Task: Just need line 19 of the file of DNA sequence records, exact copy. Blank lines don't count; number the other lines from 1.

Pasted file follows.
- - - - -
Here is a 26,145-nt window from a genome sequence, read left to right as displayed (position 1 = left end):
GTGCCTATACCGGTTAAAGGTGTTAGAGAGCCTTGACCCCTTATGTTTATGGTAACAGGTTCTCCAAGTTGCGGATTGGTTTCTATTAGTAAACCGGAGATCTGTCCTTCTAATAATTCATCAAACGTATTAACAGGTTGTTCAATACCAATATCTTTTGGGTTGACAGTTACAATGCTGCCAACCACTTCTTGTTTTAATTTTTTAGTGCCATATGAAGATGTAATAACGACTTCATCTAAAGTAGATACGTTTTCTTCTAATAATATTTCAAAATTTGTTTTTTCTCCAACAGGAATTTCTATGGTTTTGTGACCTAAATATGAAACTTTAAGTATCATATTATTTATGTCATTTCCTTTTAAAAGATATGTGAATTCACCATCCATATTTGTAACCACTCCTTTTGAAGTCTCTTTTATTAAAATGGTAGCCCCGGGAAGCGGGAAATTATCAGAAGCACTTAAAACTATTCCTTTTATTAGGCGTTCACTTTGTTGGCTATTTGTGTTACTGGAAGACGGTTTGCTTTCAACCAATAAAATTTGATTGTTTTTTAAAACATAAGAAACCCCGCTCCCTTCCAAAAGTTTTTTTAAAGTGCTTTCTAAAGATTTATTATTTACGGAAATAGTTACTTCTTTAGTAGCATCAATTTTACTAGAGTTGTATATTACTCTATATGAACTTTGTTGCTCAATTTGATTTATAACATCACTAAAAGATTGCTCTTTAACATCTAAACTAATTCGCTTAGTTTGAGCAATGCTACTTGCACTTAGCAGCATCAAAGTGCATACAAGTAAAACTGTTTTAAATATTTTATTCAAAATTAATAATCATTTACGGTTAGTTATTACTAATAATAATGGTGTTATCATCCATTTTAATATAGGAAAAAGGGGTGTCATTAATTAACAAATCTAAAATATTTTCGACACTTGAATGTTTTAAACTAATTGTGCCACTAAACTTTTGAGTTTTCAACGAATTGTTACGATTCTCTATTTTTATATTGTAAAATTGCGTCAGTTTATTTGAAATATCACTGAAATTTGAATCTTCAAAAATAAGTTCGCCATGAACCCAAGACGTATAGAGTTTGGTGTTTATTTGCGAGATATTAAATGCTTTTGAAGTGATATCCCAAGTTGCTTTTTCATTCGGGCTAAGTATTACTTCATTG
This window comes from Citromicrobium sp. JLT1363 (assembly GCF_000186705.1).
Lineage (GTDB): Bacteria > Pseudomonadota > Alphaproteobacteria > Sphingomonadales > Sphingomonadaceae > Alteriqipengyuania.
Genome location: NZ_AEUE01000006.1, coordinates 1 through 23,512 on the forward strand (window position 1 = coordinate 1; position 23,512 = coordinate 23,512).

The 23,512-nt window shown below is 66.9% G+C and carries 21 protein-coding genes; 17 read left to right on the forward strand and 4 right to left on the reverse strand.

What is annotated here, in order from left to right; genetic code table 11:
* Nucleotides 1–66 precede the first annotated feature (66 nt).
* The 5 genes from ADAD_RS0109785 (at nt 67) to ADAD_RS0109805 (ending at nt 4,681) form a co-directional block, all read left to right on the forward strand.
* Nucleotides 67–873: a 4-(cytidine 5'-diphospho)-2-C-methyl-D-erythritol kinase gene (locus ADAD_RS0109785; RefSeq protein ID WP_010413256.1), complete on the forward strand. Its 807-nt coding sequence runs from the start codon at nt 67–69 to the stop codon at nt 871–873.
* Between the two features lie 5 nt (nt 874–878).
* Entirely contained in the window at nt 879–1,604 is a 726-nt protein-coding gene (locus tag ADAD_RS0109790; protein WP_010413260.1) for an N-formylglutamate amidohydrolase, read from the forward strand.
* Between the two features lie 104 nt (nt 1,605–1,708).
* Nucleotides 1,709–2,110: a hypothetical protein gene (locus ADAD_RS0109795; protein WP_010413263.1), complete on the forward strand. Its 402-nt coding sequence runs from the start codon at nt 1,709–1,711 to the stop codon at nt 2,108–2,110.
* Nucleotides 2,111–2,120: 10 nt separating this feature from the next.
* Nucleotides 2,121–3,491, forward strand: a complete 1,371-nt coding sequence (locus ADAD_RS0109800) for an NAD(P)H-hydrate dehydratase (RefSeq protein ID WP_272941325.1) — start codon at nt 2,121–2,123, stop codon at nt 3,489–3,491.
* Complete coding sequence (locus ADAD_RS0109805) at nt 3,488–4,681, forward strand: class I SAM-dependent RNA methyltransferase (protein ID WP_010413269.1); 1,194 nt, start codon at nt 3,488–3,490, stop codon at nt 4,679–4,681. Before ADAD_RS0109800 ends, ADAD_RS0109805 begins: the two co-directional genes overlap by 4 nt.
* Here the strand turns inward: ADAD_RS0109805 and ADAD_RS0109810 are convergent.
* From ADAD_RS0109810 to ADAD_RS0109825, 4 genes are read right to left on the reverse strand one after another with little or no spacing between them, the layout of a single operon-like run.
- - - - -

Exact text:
* From ADAD_RS0109810 to ADAD_RS0109825, 4 genes are read right to left on the reverse strand one after another with little or no spacing between them, the layout of a single operon-like run.